For some people, water has never been a challenge in their day-to-day lives. This is mainly because they are living in communities where water is easily accessible. For them it’s simple – they turn on the tap and clean water just flows, every time, every day of the year. This makes it difficult for them to acknowledge the challenges experienced by people in other parts of the world when it comes to getting hold of a few drops of water – realizing the real value of water.
In developing countries, people can only access water from flowing streams, many of which are sometimes contaminated, leading to water-borne diseases. The lack of quality water also endangers proper handling of human waste and sewage, resulting to stagnant, dirty water – a welcoming environment for mosquitoes and other insects. In the cities, insufficient quality water brings about sanitation issues. Clinics, local restaurants, public places are forced to use very limited water for cleaning which compromises the health of the staff and people who use the facilities.
Water covers more than 70% of the earth’s surface yet there is still water scarcity. One reason would be, less than 3% of water on earth is fresh water, and the bulk of this is trapped in snowfields and glaciers. The remaining natural water sources come from the seas and oceans and cannot be used in the same way as fresh water but rather must be treated before use.
Water is critical, not only for drinking and taking showers, it is also valuable for sanitation, handling of human waste, manufacturing, construction and farming – and the list goes on. In fact, almost every human activity one can think of involves water.
We may feel that there is nothing we can do. But the truth is, there is so much potential if every individual is willing to change their perspectives towards water use and contribute to solving the problem. Here are three simple steps that you can start with:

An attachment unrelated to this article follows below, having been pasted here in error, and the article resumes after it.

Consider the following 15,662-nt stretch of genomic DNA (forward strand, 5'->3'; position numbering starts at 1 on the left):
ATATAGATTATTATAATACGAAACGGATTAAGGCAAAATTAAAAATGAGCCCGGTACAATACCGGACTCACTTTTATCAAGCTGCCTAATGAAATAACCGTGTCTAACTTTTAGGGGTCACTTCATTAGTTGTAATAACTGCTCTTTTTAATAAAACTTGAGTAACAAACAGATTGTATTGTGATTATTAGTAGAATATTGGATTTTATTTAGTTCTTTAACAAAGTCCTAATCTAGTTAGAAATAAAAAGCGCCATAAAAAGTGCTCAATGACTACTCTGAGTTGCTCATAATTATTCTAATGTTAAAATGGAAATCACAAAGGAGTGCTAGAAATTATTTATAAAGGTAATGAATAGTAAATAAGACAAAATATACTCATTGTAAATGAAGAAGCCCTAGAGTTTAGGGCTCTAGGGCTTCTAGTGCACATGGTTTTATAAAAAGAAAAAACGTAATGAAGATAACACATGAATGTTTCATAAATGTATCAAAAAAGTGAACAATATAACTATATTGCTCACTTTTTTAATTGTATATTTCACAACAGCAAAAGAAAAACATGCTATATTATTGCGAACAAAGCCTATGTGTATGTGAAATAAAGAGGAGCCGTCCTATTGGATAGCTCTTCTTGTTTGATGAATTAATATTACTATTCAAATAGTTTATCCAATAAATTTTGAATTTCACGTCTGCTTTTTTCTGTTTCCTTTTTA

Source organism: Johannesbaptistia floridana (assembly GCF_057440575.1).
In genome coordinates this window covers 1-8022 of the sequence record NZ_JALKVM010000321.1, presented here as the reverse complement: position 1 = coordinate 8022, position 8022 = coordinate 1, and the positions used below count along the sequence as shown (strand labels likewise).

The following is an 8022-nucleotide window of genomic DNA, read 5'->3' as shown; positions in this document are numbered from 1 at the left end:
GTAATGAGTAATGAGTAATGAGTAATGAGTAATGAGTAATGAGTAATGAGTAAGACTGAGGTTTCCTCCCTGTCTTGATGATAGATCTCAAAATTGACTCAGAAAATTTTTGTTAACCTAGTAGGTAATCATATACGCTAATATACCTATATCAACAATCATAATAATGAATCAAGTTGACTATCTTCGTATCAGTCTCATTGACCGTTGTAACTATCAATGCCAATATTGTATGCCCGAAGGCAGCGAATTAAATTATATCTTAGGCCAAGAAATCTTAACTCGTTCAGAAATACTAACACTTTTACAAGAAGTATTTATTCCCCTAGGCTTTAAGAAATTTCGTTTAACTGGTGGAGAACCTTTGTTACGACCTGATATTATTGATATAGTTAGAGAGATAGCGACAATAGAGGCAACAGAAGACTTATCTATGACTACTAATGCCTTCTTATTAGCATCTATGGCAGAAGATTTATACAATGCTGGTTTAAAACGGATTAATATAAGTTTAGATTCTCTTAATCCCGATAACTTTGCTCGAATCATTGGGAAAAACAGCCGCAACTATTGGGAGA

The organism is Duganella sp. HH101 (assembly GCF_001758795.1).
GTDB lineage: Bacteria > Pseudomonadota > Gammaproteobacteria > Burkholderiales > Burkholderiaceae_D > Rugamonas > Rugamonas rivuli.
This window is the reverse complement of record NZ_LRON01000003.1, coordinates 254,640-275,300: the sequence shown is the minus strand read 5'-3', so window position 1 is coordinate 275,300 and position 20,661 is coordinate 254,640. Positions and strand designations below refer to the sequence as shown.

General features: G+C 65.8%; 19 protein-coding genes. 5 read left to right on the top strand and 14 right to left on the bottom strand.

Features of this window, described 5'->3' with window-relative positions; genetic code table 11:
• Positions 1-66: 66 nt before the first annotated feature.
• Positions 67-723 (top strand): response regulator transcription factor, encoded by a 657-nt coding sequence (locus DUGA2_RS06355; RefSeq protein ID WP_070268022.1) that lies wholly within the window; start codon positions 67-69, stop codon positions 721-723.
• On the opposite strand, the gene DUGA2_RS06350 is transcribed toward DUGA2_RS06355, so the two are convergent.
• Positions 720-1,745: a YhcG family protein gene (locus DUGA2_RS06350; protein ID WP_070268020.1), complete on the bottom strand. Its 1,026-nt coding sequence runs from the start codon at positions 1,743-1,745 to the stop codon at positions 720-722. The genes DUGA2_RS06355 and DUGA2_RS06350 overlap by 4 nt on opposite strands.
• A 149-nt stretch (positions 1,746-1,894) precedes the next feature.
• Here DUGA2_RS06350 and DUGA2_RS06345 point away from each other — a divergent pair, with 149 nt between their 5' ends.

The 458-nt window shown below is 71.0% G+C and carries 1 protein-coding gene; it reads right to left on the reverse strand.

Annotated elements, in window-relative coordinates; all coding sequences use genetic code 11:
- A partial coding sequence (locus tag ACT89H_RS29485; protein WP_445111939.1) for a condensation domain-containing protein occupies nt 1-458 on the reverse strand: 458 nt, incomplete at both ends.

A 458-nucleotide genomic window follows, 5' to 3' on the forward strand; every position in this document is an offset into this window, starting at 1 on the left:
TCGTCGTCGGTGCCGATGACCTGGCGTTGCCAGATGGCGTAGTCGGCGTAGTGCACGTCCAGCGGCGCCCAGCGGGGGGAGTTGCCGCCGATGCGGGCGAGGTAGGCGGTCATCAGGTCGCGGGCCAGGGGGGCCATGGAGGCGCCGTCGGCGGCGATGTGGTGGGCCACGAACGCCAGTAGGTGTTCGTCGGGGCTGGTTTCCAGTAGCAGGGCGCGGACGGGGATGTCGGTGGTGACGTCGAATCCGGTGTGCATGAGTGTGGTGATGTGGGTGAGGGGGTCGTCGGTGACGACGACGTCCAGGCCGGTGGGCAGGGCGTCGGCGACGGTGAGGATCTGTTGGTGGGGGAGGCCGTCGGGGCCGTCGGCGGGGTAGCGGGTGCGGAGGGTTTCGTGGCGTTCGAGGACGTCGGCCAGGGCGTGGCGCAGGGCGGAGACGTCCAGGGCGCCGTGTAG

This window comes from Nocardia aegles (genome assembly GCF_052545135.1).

Be aware and share the knowledge
Learn more about water scarcity and the growing water crisis. There are plenty of online resources and the United Nations Development Programme (UNDP) is one good source of credible information. If you understand the problem, you are in a better position to solve it. More importantly, don’t keep the knowledge to yourself but share it with family and friends.
Take part and make partners
Take part in discussions, initiatives and competitions that promote efficient water use and saving natural water resources. Getting involved with a bigger advocacy group can motivate more people to join the cause. Tapping into government-led or non-profit environment organizations is also a great way to acquire support. With bigger network and more resources, there will be opportunities to welcome help and reach out to the neediest places.
Use water wisely
The population is growing faster minute by minute. In effect, the demand of quality water use is growing while the existing natural water resources remain unchanged, or worse, downgraded due to pollution and other man-made activities. We must have the right attitude towards our own lifestyle and conserve water whichever way possible. Using a glass instead of running the tap water while brushing your teeth, fixing water leaks as soon as possible, filling the kettle with the amount you will only need – are a few ways to use water wisely at your home.
Consuming water responsibly is a duty that we must all take seriously. We all share the same water resources so we must work together to preserve our planet and our livelihood. Every drop of water matters and saving it starts with you.